Recent spoliation by local villagers.
Mashik, an expert searcher of tombs.
Group of tombs,
644 THE ANCIENT CEMETERIES OF ASTANA [Chap. XIX
way of precious metals, &c. ; for trees are very scarce in the oases, cattle-dung also, and fuel accordingly at a high price.
The desire of the villagers to ascribe the wholesale opening of these tombs to the truculent Tungans was probably prompted by the knowledge that, until the recent revolution with its subversive consequences, the local Mandarins would have effectively checked any open disturbance
of the dead, if only from regard for the feelings of the numerous Chinese traders and cultivators settled in the Turfân oases. Yet there was reason to believe that the gentle native ` Chantos ' of
the neighbouring villages had not been altogether averse to taking their share in the spoliation of these tombs, whether openly during the troublesome times of the Muhammadan rebellion or clandestinely later on, when, to their great relief, peace and order had been re-established under Chinese rule. Conclusive testimony on this point was supplied by ` Mashik ',2 the local tomb expert, whom the obliging Darôgha of Astâna had brought me to serve as guide, along with our first contingent of diggers. I was only too glad to employ this intelligent fellow as their foreman ; for through long practice in this macabre line of business he not only possessed an uncanny familiarity with all that appertained to these abodes of the dead, their personal outfit, &c., but also a remarkably accurate knowledge as to which tombs had been searched recently for antiques and which had remained untouched but for the unsophisticated exploitation attributed to the Tungans. Considering the very large number of tombs and the importance of economizing time, this knowledge was of obvious value to us and fully worth the rewards which secured that it should be honestly applied.
Mashik stated that he had been initiated into this business by his father, who had died at a great age some twenty years before. Others remembered hearing the old man talk of his tomb experiences during Tungan times and later on in the days when the digging had to be done more or less secretly at night. Mashik himself claimed that he had opened more than a hundred tombs during the last four or five years, when the Chinese administration had ceased to take serious notice of such proceedings. During that time, certain local Mandarins with modern notions and antiquarian tastes had directly encouraged them, in order to secure manuscripts and other antiquities for their own collections of curios. All the more significant was Mashik's emphatic assertion from the first that among all the tombs that he had examined during these years he had never found a single one of which the brick wall originally blocking the entrance had not been partly broken through by some previous searchers. This disappointing experience might well have reduced his exploratory zeal had not a curious discovery of his own, aided by a peculiar freedom from all superstitious scruples where the remains of ` dead Kâfirs ' were concerned, enabled honest Mashik to look for precious metals in places where even greedy Tungans had failed to search for them.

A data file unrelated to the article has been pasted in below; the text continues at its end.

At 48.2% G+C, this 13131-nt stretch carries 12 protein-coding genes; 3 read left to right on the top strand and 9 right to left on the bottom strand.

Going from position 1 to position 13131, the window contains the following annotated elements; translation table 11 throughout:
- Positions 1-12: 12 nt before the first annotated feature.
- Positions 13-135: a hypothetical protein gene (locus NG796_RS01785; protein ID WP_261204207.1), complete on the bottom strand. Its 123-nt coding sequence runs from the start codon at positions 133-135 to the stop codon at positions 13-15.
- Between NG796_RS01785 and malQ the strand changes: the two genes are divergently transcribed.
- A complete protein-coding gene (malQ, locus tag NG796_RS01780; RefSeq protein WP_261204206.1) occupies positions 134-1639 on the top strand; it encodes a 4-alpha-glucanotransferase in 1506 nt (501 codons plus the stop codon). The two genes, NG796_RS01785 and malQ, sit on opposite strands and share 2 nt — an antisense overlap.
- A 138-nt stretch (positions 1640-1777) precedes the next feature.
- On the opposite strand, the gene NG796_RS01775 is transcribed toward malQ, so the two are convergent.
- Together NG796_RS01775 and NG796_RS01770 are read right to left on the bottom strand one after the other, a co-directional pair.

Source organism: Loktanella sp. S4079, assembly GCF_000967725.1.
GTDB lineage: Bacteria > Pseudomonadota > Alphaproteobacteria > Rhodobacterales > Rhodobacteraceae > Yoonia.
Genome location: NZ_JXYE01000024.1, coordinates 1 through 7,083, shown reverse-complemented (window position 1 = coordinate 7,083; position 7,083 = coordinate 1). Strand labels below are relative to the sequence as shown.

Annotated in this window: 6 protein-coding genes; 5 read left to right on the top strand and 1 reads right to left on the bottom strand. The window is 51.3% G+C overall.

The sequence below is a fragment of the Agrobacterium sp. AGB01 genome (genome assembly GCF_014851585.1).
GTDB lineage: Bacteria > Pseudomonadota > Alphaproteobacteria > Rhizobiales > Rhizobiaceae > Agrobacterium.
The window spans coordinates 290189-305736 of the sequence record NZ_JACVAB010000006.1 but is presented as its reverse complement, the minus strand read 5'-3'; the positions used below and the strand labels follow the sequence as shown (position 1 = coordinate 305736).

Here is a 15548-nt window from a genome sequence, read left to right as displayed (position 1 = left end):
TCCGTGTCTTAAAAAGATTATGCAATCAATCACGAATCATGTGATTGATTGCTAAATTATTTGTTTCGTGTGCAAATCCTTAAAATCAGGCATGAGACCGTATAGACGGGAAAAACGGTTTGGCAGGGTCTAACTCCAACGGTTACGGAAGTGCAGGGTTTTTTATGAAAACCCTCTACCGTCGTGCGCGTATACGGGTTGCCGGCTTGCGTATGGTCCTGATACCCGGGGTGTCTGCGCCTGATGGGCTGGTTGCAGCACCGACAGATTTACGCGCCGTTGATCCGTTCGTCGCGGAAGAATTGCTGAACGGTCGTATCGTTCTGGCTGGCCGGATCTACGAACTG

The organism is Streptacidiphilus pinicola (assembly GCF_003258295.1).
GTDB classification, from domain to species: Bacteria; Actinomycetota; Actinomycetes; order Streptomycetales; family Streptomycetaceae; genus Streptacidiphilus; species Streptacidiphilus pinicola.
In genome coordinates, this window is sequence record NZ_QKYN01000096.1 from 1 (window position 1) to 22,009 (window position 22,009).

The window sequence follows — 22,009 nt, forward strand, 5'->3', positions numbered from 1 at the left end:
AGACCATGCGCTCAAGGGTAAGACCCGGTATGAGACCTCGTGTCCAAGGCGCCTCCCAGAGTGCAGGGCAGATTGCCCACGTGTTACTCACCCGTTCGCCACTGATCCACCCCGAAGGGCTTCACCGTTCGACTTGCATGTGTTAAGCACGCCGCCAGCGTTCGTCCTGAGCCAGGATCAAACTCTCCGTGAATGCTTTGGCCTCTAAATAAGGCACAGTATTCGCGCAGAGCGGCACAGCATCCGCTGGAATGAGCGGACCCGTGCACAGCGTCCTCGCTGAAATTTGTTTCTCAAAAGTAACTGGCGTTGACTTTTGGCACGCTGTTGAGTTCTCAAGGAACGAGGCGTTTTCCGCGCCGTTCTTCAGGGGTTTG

Our work at the Astâna cemeteries was begun on January 19th with the examination of tombs which, without showing an enclosure of embanked gravel, might yet, by their arrangement in more or less parallel rows, be recognized as a separate group marking the extreme north-eastern extremity of the area (see Pl. 31). Among this group, Ast. i, the arrangement of which is shown in Pl. 32, a considerable number of tombs had manifestly been searched in recent years. But in the middle row the majority appeared to have escaped. The six tombs here successively opened by us were all, as the sketches in Pl. 32 show, approached by a trench, about 3 or 4 feet wide on the average at the bottom, leading down from the surface of the ground to a depth which varied, as practically in all other Astâna tombs, from 1 a to 16 feet. At its end the trench gave access to a narrow rock-cut entrance, about 3 feet wide and only 3 to 4 feet high ; from this the
2 I regret not to have kept a note of the full Muhammadan worthy Astâna cicerone was abbreviated after a fashion
form of the name from which this current appellation of our customary at Turfàn.